Saxophone Parts and Their Functions
Part of the Saxophone For Dummies Cheat Sheet
The saxophone is a woodwind, not a brass, instrument. This fact can be hard to believe, because the saxophone is, after all, made mostly of brass. The saxophone is considered a woodwind instrument because the part that creates the actual sound, called the reed, is made out of wood, or more specifically, cane (similar to bamboo).
This section familiarizes you with the important components of the saxophone, by describing how they fit together and how the whole system works.
The saxophone is made up of the following parts:
Reed: The sound generator, which has the same function as human vocal chords. It’s fixed onto the mouthpiece by a ligature.
Mouthpiece: When you blow into the mouthpiece, the reed vibrates. Without the aid of the other parts of the saxophone, it produces a high, shrill sound.
Neck: The mouthpiece is attached to the neck, which is the joint between the mouthpiece and the body. The sound generated by the vibrating reed enters the body through the neck. If you compare the saxophone’s neck with your own, and with your voice, the saxophone’s neck works the same way.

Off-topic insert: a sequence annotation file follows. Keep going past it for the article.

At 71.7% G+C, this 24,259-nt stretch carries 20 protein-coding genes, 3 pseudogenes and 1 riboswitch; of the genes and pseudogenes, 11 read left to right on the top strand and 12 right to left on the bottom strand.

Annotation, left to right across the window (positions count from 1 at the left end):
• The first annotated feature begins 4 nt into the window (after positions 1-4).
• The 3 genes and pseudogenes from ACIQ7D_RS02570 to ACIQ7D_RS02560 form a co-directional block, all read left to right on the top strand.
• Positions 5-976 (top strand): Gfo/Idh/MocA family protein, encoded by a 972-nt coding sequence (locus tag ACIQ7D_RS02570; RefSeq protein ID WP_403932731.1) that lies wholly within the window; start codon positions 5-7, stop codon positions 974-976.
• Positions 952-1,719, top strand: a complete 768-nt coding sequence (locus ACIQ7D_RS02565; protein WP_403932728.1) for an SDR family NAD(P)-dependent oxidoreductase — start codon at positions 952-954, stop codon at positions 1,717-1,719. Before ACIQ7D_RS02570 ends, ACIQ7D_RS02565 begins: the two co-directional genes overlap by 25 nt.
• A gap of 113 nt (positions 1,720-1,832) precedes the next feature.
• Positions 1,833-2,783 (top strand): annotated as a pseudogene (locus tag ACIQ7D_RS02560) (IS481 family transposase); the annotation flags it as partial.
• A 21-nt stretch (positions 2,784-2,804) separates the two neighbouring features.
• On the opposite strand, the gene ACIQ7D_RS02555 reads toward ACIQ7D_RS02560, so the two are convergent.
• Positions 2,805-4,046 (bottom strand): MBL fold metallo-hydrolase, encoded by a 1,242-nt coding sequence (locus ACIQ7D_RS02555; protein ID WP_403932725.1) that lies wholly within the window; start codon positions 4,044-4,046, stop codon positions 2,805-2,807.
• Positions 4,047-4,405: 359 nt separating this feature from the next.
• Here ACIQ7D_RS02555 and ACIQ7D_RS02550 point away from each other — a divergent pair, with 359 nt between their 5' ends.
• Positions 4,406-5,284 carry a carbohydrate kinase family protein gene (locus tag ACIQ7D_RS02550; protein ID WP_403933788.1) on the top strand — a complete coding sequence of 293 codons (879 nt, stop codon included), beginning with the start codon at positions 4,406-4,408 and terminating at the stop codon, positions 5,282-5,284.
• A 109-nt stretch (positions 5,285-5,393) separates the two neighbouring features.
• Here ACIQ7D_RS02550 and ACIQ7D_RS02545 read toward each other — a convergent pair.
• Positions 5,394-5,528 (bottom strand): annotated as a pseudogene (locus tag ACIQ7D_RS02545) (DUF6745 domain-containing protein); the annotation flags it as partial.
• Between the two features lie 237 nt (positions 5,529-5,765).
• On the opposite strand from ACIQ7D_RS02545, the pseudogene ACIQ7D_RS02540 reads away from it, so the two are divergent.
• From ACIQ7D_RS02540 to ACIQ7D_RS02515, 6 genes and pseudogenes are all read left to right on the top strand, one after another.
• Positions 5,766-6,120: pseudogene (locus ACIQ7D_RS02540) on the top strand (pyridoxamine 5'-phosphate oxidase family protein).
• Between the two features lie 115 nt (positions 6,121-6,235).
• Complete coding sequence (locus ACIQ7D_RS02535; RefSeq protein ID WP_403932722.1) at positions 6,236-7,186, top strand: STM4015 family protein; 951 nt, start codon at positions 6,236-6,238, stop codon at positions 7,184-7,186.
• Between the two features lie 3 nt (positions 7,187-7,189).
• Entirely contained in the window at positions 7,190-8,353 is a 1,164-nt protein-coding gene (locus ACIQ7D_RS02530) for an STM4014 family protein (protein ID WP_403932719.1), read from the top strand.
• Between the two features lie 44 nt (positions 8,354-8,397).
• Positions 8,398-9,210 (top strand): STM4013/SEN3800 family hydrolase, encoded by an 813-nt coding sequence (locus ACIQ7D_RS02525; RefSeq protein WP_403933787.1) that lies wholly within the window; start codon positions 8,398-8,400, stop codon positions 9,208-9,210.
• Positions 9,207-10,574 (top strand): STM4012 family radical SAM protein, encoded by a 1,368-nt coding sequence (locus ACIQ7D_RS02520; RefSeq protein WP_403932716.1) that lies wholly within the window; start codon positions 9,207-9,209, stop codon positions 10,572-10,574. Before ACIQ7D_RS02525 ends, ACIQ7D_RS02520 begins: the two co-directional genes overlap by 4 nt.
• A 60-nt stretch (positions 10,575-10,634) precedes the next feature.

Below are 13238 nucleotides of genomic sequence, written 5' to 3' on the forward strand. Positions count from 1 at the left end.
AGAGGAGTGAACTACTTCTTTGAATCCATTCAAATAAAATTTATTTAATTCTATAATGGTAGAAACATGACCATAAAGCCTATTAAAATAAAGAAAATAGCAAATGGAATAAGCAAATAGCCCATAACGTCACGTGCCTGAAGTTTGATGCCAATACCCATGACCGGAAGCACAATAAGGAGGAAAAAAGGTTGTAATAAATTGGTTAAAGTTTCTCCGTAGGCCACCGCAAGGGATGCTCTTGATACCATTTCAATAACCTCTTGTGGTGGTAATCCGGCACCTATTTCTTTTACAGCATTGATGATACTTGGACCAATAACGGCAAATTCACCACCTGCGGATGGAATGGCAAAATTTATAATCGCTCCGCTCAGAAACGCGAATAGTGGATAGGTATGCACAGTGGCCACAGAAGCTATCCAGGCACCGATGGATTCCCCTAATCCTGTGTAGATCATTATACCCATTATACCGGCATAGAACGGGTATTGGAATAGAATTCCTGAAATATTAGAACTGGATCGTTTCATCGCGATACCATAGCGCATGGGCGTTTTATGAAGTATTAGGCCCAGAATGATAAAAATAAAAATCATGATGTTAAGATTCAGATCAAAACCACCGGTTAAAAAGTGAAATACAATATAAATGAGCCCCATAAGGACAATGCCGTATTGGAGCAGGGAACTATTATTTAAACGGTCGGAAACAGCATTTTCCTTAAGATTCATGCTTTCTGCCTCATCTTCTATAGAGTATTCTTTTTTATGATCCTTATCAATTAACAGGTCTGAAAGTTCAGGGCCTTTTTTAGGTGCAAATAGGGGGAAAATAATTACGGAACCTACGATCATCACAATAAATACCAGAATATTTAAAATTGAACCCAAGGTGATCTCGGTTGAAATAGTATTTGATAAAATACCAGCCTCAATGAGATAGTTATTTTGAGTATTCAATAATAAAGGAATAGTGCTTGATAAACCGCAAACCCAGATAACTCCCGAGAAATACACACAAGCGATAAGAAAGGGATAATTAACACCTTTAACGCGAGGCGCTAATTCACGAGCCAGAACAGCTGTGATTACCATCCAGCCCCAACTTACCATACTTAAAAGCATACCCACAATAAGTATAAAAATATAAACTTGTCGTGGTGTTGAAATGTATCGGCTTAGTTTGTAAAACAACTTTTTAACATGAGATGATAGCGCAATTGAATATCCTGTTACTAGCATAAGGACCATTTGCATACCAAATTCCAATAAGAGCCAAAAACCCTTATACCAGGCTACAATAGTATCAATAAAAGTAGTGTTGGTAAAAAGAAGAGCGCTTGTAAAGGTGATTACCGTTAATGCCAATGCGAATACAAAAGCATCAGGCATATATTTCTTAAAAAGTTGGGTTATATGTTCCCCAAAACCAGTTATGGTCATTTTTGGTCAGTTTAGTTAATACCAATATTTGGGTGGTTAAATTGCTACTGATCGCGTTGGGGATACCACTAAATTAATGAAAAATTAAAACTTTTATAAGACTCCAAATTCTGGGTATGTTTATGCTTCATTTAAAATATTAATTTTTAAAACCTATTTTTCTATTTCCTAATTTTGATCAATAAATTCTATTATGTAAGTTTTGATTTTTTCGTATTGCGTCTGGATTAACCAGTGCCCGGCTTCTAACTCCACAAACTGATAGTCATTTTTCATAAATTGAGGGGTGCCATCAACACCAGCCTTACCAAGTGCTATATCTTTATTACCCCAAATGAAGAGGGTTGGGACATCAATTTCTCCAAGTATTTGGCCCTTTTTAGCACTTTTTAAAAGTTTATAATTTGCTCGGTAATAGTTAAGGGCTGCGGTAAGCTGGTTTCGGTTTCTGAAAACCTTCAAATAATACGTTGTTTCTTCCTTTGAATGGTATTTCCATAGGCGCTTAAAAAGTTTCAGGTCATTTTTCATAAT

Body: This is the most important resonance chamber of the saxophone. The sound vibrates within the body and is amplified. By holding down the keys, which are located on the body, you change the length of the air column to create a different pitch or note. The longer the air column, the lower the corresponding note; the shorter the column, the higher the note.
Neck strap: More of an accessory, this is a strap that is looped through an eyelet on the back side of the horn and worn around the player’s neck. The neck strap lets the player carry the saxophone and supports the instrument so the fingers can move freely over the keys.
Thumb hook: The right thumb sits in the thumb hook, which is a hooked-shaped piece of metal or plastic, to balance the saxophone’s weight.
Thumb rest: The left thumb sits on the thumb rest (located below the octave key) to balance the saxophone.